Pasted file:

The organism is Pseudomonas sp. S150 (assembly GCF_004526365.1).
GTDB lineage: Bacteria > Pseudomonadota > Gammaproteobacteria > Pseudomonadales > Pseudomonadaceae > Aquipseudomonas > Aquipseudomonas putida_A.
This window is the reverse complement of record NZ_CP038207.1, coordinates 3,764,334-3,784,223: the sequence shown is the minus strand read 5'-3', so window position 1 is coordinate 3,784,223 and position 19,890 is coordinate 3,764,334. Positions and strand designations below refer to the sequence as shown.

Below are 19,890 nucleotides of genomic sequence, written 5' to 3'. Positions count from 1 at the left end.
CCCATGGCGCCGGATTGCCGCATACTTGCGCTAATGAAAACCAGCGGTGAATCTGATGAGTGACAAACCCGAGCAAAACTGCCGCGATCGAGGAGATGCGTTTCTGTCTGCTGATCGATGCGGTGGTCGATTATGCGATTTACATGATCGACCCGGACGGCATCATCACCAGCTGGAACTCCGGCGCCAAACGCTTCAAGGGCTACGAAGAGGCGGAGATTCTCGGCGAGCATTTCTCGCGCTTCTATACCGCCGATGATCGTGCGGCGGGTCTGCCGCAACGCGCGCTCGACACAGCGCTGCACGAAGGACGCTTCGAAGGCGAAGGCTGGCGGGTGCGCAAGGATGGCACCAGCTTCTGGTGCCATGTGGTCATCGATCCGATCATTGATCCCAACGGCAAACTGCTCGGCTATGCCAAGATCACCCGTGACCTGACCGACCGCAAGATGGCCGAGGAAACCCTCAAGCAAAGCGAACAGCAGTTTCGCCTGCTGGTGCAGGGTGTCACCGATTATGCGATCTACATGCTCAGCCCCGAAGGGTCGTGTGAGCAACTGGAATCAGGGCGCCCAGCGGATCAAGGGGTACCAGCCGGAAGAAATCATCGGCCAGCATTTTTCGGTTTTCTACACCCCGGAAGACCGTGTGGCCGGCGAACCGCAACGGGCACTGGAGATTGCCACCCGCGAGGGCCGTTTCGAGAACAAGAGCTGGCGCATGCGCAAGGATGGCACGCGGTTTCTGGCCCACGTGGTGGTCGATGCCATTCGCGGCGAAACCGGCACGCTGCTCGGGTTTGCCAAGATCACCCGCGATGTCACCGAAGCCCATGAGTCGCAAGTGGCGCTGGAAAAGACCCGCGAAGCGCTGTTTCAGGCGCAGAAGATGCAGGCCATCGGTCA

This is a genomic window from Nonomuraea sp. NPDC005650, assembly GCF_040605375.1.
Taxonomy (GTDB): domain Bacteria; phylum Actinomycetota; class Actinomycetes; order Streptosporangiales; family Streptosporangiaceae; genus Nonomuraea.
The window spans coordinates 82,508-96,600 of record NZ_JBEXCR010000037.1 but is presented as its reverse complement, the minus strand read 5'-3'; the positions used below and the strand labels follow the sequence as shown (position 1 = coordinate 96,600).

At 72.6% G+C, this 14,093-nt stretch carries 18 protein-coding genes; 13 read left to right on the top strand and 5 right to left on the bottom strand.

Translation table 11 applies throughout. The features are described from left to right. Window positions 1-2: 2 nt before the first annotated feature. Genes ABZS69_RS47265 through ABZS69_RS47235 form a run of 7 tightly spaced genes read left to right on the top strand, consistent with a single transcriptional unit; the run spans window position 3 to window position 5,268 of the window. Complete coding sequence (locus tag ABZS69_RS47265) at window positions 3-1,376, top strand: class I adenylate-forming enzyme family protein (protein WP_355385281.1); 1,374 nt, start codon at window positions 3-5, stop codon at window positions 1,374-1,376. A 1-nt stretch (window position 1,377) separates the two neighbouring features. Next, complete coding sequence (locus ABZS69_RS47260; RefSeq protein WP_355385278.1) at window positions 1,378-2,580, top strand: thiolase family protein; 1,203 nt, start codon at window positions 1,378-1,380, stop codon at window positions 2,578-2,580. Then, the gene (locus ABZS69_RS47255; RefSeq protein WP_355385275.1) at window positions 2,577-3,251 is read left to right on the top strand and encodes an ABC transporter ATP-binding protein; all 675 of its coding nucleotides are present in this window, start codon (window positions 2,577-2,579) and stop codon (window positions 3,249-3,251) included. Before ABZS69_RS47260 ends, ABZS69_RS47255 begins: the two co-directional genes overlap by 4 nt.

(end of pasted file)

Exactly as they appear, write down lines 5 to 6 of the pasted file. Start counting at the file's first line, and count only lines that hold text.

CCCATGGCGCCGGATTGCCGCATACTTGCGCTAATGAAAACCAGCGGTGAATCTGATGAGTGACAAACCCGAGCAAAACTGCCGCGATCGAGGAGATGCGTTTCTGTCTGCTGATCGATGCGGTGGTCGATTATGCGATTTACATGATCGACCCGGACGGCATCATCACCAGCTGGAACTCCGGCGCCAAACGCTTCAAGGGCTACGAAGAGGCGGAGATTCTCGGCGAGCATTTCTCGCGCTTCTATACCGCCGATGATCGTGCGGCGGGTCTGCCGCAACGCGCGCTCGACACAGCGCTGCACGAAGGACGCTTCGAAGGCGAAGGCTGGCGGGTGCGCAAGGATGGCACCAGCTTCTGGTGCCATGTGGTCATCGATCCGATCATTGATCCCAACGGCAAACTGCTCGGCTATGCCAAGATCACCCGTGACCTGACCGACCGCAAGATGGCCGAGGAAACCCTCAAGCAAAGCGAACAGCAGTTTCGCCTGCTGGTGCAGGGTGTCACCGATTATGCGATCTACATGCTCAGCCCCGAAGGGTCGTGTGAGCAACTGGAATCAGGGCGCCCAGCGGATCAAGGGGTACCAGCCGGAAGAAATCATCGGCCAGCATTTTTCGGTTTTCTACACCCCGGAAGACCGTGTGGCCGGCGAACCGCAACGGGCACTGGAGATTGCCACCCGCGAGGGCCGTTTCGAGAACAAGAGCTGGCGCATGCGCAAGGATGGCACGCGGTTTCTGGCCCACGTGGTGGTCGATGCCATTCGCGGCGAAACCGGCACGCTGCTCGGGTTTGCCAAGATCACCCGCGATGTCACCGAAGCCCATGAGTCGCAAGTGGCGCTGGAAAAGACCCGCGAAGCGCTGTTTCAGGCGCAGAAGATGCAGGCCATCGGTCA

This is a genomic window from Nonomuraea sp. NPDC005650, assembly GCF_040605375.1.